An Indian tech major is helping Thai banks use digital currency while the RBI hangs back

Representation of the Bitcoin virtual currency standing on a PC motherboard is seen in this illustration picture, February 3, 2018. REUTERS/Dado Ruvic/Illustration/File Photo
  • Bengaluru-based Wipro has developed a blockchain-based solution for banks in Thailand.
  • Wipro had partnered with R3, an international consortium working on blockchain technology.
  • This will allow Thailand's banks to settle dues with each other through de-centralised digital currency.
  • The solution was developed for Thailand's central bank and a consortium of 8 commercial banks.
An Indian technology major, Wipro, is now helping eight banks in Thailand to settle dues with each other through de-centralised digital currency.

"Developed as part of the first phase of Project lnthanon, the solution will enable de-centralised interbank real-time gross settlement (RTGS) using wholesale Central Bank Digital Currency (CBDC) to prove that the technology can perform key functionalities of payment and enhance efficiency," Wipro's statement on May 7 said.

Project lnthanon is an initiative led by the Bank of Thailand, launched in August 2018. The first phase focussed on rolling out a payment infrastructure, followed by the blockchain initiatives. " The prototype has demonstrated the merits of blockchain technology adoption for making interbank payments more efficient," Krishnakumar N Menon, Vice President and Blockchain Theme Leader, Wipro said.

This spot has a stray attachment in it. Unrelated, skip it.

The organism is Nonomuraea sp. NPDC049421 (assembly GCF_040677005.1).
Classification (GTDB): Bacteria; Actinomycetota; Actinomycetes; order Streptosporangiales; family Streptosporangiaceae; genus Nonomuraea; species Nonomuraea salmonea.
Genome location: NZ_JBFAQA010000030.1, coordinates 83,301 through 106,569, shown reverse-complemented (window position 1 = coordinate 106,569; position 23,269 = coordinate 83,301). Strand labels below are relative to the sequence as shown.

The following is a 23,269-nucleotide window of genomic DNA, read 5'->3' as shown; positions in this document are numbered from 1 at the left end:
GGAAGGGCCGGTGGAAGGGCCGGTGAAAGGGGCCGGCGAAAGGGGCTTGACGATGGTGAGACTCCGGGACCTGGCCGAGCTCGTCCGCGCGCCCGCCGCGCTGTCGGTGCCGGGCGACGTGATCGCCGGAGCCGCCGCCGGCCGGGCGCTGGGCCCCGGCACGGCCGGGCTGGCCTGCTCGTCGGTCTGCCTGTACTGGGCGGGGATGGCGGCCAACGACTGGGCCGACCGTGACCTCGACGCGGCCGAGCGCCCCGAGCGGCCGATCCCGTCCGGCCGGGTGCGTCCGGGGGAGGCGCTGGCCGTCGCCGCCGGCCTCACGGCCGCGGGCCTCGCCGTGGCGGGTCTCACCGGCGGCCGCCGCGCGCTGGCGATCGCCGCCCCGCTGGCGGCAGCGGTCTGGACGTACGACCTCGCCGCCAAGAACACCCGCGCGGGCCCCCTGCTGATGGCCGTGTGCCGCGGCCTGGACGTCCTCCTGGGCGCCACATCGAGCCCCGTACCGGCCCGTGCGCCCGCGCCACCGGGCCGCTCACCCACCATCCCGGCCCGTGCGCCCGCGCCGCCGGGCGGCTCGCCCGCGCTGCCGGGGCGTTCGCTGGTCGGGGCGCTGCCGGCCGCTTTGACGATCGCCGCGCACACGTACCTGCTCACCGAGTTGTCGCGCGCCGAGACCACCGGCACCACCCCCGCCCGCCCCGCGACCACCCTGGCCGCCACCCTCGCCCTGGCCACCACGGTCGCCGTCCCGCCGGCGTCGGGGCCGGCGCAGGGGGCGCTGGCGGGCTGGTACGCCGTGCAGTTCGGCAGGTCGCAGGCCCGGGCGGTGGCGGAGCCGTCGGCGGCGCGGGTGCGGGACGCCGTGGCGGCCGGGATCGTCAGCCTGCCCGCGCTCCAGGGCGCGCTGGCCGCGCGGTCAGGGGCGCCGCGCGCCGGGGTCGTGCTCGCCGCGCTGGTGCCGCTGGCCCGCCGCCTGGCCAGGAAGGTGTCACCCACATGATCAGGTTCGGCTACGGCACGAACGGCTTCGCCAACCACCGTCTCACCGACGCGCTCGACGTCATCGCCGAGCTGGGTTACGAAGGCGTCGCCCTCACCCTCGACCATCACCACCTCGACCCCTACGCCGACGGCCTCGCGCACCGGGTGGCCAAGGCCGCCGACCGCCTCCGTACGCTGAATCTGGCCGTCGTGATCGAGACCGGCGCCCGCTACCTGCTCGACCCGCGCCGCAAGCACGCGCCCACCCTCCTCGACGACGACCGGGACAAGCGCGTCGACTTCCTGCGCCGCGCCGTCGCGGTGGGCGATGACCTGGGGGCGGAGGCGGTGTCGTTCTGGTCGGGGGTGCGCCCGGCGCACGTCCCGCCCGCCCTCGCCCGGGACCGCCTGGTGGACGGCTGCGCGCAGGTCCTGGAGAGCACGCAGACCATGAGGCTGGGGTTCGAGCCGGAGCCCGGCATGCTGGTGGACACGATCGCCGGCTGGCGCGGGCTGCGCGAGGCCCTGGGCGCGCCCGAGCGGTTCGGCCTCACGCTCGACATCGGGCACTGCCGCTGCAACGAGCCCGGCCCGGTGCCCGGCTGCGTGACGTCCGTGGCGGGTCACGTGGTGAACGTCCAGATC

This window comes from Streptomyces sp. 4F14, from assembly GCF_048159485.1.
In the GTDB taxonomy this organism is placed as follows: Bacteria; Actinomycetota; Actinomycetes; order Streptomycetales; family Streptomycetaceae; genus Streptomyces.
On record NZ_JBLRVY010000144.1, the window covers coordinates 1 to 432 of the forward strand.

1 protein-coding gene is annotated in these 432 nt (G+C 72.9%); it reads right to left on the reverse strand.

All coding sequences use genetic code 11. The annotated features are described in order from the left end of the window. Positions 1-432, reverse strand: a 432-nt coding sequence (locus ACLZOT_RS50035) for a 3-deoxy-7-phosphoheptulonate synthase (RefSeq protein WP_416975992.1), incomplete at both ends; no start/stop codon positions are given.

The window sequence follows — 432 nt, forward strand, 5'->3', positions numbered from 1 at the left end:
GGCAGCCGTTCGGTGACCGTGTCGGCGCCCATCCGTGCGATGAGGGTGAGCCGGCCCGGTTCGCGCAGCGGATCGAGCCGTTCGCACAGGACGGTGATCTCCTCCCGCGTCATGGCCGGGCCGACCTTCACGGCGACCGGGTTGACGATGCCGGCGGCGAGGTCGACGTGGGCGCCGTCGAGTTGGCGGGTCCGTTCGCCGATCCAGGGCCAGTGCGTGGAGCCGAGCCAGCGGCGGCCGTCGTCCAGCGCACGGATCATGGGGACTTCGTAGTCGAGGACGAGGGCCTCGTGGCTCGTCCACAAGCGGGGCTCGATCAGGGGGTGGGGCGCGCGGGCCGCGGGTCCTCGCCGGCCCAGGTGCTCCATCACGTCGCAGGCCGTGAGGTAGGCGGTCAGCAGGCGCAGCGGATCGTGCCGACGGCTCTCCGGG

In April 2018, the Reserve Bank of India revealed its plan to issue a digital currency, CBDC, while forcing a bunch of cryptocurrency exchanges operating in the country to shut shop. However, the plan was shelved after three-month long feasibility study; the findings have not been made public.

CBDC is digital money equivalent to – and redeemable for – a country's domestic currency that a central bank can issue. It can choose to simultaneously remove an equivalent amount of physical currency from the system.

There are at least 40 countries, including Singapore, UK, France, Sweden, and Cambodia, where the central banks are working on blockchain technology with various goals, not just digital currencies, according to a recent report from the World Economic Forum. "Blockchain technology could enable new capabilities for central bank processes that have not yet been identified," the report had said.

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